NWEF is a Trussell Trust foodbank that operates two venues in the west end of Newcastle: the Church of the Venerable Bede and the Liliah Centre. Newcastle’s loosely-defined West End spans the area west of the city centre bounded by the northern bank of the River Tyne and the West Road. Connection to the locality is often a strong motivation for NWEF volunteers. Closely connected to NWEF, we have also interviewed members of the Newcastle United Fans Foodbank supporter group, which was established as part of a larger movement of football supporter groups. Laurie links his decision to volunteer at NWEF with living in the West End in the early years of his marriage. Despite recalling a series of ‘life shocks’, Laurie has never lived in poverty. Nonetheless, he is driven by a sense of solidarity with local people. He links the poverty he sees in the West End today to the post-industrial transformation of Tyneside:
“The industry around Tyneside has basically gone, all the heavy industry’s gone […] Tyneside now, parts of it is more like a theme park where it used to be all industry. Well you can see it and people have been left behind.”
We highlight this not to emphasise the specialness of the ‘Geordie spirit’, but to point out that even in a highly globalised world, the idea of ‘looking after your own’ remains important to many people.
Oral histories over the last 50 years provide insights into how welfare policy has impacted people experiencing financial hardship. Interviews recorded in the early 1970s included memories of poverty from the 1890s to the 1930s in which interviewees recall that ‘food tickets’ preceded the foodbanks of today. In the 1920s, the food ticket was a loan directly administered by the state in the form of the Poor Law Board of Guardians, whereas today a voucher enabling access to a foodbank is a ‘gift’. Those who experienced Poor Law relief, and the indignities of the means test that followed the demise of the Board of Guardians in the 1930s, described a deeply resented welfare system and the stigma and fear of poverty.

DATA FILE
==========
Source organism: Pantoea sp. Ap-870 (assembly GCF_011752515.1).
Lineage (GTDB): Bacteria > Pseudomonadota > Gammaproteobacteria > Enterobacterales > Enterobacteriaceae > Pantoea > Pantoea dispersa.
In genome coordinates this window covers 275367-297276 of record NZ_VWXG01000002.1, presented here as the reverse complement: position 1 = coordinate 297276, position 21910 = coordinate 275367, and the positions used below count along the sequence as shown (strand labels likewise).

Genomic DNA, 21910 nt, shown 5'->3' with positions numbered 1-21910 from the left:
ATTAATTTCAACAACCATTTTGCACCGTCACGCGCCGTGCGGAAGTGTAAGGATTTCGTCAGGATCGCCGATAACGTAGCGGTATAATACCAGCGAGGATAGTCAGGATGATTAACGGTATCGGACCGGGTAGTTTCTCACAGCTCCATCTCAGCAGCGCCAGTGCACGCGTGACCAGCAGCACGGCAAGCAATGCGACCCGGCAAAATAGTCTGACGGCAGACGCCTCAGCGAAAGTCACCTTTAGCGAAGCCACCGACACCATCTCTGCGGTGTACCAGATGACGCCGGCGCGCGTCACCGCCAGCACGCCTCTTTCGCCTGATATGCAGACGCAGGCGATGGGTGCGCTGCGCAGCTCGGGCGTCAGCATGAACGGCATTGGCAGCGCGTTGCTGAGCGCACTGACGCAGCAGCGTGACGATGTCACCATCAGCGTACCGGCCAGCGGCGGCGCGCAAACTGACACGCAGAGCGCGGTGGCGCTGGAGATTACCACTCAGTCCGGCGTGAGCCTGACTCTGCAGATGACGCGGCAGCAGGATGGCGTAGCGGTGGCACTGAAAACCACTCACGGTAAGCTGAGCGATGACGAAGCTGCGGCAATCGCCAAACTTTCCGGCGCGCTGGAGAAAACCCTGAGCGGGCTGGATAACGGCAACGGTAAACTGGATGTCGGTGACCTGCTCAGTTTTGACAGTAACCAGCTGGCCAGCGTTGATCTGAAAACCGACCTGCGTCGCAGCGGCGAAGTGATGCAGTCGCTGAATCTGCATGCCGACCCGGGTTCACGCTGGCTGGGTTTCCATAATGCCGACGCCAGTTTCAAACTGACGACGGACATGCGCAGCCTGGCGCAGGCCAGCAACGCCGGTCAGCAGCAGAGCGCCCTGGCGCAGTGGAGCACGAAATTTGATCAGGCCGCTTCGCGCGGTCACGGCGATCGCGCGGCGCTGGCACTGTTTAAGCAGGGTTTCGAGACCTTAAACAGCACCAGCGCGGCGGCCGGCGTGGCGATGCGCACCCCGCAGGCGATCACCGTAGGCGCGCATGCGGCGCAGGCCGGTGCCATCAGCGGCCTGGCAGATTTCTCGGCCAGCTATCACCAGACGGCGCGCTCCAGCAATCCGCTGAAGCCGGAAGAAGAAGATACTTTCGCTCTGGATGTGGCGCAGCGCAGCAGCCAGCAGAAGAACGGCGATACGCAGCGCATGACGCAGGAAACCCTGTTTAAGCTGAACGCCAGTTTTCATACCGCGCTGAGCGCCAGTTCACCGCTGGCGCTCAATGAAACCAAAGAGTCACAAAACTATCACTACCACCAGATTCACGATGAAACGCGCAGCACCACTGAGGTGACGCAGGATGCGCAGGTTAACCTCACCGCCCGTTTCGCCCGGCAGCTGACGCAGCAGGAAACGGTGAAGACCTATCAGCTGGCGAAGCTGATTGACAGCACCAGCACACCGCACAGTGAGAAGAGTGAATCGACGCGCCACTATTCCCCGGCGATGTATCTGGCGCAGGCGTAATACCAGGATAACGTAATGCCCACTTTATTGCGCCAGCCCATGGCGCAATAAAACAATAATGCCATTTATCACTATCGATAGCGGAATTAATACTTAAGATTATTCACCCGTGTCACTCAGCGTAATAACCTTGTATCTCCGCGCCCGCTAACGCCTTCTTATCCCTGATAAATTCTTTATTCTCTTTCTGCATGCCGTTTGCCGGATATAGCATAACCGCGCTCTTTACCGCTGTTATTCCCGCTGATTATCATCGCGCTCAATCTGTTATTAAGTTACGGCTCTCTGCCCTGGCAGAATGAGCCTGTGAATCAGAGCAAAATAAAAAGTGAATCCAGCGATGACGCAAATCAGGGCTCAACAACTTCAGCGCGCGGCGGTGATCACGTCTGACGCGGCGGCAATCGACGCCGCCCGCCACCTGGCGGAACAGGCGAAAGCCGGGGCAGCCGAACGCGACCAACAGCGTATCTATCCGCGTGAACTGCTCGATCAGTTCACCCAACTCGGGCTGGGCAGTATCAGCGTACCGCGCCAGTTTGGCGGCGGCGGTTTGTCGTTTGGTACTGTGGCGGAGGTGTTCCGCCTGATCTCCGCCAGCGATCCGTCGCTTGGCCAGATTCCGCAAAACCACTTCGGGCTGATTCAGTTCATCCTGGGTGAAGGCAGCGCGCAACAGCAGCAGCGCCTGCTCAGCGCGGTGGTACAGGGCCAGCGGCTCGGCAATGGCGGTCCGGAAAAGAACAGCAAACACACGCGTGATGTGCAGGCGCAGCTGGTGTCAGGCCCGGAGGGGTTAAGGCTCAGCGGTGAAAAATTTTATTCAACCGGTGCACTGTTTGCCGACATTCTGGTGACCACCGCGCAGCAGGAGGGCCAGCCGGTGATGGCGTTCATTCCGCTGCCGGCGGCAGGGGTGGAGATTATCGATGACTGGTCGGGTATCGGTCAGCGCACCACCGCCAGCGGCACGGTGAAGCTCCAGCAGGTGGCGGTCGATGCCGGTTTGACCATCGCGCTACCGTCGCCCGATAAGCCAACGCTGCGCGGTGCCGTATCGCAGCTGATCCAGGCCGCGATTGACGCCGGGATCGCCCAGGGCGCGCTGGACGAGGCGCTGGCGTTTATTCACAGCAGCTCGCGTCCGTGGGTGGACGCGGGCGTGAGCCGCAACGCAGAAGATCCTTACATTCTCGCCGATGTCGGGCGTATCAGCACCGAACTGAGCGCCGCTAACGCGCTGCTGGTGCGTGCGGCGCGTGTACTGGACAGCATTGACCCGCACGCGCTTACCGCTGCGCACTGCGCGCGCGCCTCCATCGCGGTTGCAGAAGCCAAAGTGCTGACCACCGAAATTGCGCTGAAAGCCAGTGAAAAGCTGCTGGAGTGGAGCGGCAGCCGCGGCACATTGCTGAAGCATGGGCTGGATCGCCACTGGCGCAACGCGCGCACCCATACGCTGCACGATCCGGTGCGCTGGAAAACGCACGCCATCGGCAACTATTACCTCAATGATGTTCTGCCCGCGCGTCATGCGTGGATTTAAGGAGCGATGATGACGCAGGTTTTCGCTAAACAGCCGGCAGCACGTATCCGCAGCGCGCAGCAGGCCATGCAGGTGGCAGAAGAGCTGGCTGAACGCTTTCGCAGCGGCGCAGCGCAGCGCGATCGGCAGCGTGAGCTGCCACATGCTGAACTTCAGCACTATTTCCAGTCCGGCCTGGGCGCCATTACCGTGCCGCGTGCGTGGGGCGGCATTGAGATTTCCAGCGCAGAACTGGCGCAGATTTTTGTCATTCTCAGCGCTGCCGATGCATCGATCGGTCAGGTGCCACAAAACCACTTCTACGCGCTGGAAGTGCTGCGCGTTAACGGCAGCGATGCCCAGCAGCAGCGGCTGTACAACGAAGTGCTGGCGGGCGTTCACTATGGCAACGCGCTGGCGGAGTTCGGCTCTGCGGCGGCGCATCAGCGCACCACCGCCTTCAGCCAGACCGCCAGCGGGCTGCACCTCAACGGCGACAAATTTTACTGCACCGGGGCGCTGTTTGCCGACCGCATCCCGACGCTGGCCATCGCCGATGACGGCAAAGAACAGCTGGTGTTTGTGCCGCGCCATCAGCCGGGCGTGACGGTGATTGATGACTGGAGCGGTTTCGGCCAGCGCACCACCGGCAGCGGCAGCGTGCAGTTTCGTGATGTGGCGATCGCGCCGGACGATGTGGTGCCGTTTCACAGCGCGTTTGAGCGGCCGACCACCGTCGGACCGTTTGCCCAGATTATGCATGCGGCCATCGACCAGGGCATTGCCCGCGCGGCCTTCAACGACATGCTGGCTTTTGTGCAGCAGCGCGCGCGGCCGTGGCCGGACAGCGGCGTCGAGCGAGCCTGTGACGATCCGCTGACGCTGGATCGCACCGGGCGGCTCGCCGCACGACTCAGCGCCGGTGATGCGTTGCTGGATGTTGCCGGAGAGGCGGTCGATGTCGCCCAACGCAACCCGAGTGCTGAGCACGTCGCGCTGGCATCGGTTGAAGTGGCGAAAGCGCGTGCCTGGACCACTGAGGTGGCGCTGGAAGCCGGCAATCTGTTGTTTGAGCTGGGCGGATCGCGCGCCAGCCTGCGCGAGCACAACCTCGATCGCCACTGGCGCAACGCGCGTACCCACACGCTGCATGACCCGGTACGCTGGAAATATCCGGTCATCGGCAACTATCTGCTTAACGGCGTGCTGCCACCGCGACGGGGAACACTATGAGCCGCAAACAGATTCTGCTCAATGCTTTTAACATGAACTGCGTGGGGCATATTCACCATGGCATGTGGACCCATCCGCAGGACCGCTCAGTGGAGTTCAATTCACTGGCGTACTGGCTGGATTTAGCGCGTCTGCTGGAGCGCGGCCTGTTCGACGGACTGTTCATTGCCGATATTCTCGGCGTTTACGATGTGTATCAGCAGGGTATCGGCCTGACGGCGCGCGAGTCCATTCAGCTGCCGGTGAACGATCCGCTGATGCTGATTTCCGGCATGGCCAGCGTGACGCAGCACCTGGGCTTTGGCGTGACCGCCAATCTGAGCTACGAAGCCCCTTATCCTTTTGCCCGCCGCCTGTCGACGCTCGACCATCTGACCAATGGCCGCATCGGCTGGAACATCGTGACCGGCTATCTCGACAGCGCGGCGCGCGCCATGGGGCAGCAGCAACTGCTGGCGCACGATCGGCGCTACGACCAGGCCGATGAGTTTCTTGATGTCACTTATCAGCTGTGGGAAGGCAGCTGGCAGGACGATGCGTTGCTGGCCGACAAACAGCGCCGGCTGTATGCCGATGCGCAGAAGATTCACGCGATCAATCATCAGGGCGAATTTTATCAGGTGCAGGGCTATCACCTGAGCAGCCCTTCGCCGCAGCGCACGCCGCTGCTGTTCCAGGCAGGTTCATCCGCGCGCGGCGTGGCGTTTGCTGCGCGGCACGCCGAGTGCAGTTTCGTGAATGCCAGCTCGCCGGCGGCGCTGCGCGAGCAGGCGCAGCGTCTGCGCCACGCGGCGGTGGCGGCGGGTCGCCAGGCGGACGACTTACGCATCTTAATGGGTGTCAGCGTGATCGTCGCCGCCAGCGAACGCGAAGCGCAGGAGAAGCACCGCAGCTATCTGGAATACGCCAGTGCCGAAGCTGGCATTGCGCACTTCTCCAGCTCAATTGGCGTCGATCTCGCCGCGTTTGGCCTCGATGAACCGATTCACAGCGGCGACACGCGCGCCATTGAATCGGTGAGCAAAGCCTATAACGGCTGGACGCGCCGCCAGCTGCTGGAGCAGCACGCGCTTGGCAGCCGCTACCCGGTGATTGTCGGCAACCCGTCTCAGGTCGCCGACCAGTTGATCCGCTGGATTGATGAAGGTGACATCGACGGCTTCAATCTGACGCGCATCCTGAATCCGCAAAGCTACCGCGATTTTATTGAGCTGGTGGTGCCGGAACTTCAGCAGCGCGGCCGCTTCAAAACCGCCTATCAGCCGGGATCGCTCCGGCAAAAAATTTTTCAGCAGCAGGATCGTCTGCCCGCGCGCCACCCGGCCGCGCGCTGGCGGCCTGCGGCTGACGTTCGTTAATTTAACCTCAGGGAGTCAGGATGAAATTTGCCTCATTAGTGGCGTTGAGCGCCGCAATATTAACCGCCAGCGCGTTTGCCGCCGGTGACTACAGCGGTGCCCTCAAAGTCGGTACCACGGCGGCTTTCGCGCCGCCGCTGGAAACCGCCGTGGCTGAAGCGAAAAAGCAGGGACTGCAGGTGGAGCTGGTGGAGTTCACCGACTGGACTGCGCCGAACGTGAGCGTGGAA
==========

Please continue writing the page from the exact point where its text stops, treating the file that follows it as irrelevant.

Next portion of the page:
In a second set of historic interviews, conducted 1985-88 during another economic downturn, the oldest interviewees made connections to the hardship of the inter-war period and told stories of food gifts shared among neighbours. However, their sons and daughters, in their thirties and forties and born into the post-war era of full employment, were more likely to distinguish between the deserving and undeserving poor when talking about the new experience of mass unemployment. The fear of unemployment leading to food poverty is notably absent from the middle and younger generations’ oral histories recorded in the later 1980s. At that time most members of all generations thought that while unemployment was to be feared, state welfare benefits would provide for adequate food and cover the rent and even the mortgage.
Many of the foodbank volunteers belong to that post-war generation, now in retirement age. For example, Laurie was a young man during the decades of deindustrialisation. Laurie recalls his father’s response to his decision to take the summer off work for a holiday, after being made redundant from the shipyards in 1974:
“He didn’t like that at all but I said, ’Well, I’ve got a few quid, I’ll start back in September.’ And as soon as September came, I got another job; but he wasn’t happy.”
While Laurie shared his father’s commitment to hard work, his own experiences of growing up in an era of full employment had not generated the same fear of being out of work.
Older NWEF volunteers recognise the different challenges experienced by a younger generation today. For example, Shirley, born in 1947, recalls being sacked from a job in the early 1960s: